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Champ can play under tour’s latest coronavirus policy change

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Cameron Champ was added to the field in the Rocket Mortgage Classic in Detroit under a modified PGA Tour policy that allows players who test positive for the coronavirus to be eligible if they had no symptoms and get two negative test results at least 24 hours apart.

The decision Wednesday was the latest change to an evolving “Health and Safety Plan” as the tour enters its fourth week back from the COVID-19 shutdown. Champ is among six players and two caddies on the PGA Tour who have tested positive.

Ricky Elliott, the caddie for Brooks Koepka, tested positive before the Travelers Championship last week in Connecticut, and then had a negative test.

The tour said after several asymptomatic positive tests that were followed by a negative test, it consulted with the CDC and is moving to a test-based model, which allows players or caddies to return if they have two negative tests at least 24 hours apart. Previously, the tour relied on time-based protocols that required those who test positive to self-isolate for at least 10 days.

Champ tested positive on June 23 and withdrew from the Travelers Championship. The tour said he had three negative tests over the 72 hours. He still had to be tested at Detroit Golf Club upon arrival. Champ was set to tee off as a single at 2:10 p.m. Thursday on the 10th tee.

“Today’s changes — and those announced over the past week — illustrate our commitment to preserving the health and well-being of our athletes, constituents and our impact on the communities in which we play, as well as a willingness to make medically sound adjustments that allow our players to compete, safely,” PGA Tour Commissioner Jay Monahan said in a statement. “The continued success of our return to golf depends on that approach.”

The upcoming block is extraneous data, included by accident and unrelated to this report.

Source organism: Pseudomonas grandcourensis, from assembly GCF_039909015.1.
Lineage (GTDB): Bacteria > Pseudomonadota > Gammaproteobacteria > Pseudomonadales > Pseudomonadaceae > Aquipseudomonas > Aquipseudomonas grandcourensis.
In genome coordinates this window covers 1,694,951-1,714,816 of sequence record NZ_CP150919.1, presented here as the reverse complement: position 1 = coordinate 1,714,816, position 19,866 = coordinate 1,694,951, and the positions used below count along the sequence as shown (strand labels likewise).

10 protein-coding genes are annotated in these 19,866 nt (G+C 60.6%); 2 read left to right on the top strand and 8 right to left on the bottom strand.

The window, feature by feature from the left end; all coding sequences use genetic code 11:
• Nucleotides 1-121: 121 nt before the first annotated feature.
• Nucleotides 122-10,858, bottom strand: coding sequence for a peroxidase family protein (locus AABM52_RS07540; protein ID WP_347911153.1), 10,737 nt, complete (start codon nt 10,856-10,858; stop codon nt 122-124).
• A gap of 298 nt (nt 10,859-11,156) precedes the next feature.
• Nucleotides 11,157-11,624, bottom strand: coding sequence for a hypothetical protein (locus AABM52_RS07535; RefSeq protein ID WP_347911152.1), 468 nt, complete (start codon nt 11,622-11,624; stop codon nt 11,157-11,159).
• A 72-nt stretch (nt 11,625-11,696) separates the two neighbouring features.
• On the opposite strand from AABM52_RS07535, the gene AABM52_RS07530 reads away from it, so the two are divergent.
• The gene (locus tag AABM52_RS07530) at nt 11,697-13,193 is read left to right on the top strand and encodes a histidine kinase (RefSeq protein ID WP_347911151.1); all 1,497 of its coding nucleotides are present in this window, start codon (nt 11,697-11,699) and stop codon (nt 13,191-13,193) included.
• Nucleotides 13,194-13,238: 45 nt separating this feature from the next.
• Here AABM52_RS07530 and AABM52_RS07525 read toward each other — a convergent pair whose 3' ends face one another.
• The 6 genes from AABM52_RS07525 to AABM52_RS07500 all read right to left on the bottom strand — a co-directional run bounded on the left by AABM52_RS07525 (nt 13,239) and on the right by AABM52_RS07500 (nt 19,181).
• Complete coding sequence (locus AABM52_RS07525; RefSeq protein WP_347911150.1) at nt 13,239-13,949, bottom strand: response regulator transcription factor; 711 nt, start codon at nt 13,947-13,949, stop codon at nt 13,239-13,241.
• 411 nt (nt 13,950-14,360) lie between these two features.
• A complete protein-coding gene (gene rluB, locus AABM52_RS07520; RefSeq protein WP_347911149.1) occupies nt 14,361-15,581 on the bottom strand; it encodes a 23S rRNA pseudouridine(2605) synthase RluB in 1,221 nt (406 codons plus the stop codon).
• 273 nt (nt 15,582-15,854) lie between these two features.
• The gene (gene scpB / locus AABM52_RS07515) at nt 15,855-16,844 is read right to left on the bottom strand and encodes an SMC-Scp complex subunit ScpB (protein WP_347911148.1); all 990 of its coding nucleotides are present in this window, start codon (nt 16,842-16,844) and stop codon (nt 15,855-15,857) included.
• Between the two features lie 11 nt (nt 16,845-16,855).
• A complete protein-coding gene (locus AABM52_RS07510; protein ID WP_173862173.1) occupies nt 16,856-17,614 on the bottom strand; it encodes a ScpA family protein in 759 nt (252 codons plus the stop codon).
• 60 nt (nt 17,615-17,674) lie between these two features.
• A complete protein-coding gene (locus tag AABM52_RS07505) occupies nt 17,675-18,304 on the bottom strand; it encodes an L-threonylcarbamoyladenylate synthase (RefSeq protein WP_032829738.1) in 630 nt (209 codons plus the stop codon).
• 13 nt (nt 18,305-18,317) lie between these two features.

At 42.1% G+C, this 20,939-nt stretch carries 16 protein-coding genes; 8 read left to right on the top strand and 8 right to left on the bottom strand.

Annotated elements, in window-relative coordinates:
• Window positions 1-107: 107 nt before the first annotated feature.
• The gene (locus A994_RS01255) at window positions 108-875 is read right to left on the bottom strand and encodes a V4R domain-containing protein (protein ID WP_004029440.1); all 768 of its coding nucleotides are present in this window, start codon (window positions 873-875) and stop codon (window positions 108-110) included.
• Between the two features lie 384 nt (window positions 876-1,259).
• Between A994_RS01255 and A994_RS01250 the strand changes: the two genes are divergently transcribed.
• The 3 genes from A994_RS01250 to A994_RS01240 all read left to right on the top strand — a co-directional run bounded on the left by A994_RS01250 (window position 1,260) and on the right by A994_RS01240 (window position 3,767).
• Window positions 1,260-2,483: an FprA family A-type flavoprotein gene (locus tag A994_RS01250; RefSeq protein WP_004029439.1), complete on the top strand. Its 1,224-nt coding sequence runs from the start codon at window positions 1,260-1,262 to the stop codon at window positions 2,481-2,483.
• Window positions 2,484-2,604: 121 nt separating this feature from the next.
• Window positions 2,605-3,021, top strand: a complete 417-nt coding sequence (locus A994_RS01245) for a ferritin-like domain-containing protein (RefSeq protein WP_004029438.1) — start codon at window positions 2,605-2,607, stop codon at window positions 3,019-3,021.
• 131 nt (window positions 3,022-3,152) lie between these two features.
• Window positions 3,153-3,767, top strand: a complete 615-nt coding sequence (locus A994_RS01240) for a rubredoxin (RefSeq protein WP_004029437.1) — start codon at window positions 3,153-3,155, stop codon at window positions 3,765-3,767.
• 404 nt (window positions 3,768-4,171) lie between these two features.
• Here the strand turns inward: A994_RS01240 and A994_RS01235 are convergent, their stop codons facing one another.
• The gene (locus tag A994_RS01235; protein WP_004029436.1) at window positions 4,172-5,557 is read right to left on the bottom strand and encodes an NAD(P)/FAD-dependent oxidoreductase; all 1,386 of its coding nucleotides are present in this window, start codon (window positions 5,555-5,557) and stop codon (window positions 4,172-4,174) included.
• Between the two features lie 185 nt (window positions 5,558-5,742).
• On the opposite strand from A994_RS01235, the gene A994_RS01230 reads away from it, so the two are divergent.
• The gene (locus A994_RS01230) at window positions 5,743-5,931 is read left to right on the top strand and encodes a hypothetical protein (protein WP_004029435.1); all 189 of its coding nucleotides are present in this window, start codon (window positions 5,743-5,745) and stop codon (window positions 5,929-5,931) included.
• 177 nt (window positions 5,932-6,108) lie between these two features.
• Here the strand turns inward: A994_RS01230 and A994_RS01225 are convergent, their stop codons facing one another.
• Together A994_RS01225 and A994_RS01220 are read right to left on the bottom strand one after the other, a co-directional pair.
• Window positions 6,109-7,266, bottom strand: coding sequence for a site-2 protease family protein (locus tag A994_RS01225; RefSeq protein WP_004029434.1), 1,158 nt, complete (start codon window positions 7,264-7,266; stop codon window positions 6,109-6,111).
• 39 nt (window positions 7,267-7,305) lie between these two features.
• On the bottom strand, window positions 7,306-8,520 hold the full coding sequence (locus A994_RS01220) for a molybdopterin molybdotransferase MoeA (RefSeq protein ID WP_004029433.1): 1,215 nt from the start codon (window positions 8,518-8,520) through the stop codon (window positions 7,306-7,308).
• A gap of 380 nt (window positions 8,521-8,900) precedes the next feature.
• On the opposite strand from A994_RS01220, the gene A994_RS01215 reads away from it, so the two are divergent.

Harris English and Chad Campbell tested positive when they arrived in Detroit for the Rocket Mortgage Classic, while Brandon Wu and Jonathan Hodge had positive tests in Colorado on the Korn Ferry Tour. The tour said all were asymptomatic. They would be eligible to play next week if they have two negative tests at least 24 hours apart.

The tour made two other adjustments to its policy.

Players who are coming off a break must take a home test for the coronavirus if they want to be eligible for a stipend to cover their costs if they test positive. The stipend — reported to be worth up to $100,000 for PGA Tour players — will be the same amount for a positive test returned at home or a tournament site.

That makes eight changes to the evolving policy since the tour resumed its schedule June 8 at Colonial in Fort Worth, Texas. Other changes include players being tested before taking a charter to the next flight and when they arrive at the next event; players not receiving a stipend for a positive test if they don’t follow safety protocols; and players or caddies being banned from the golf course until their tests results are back.

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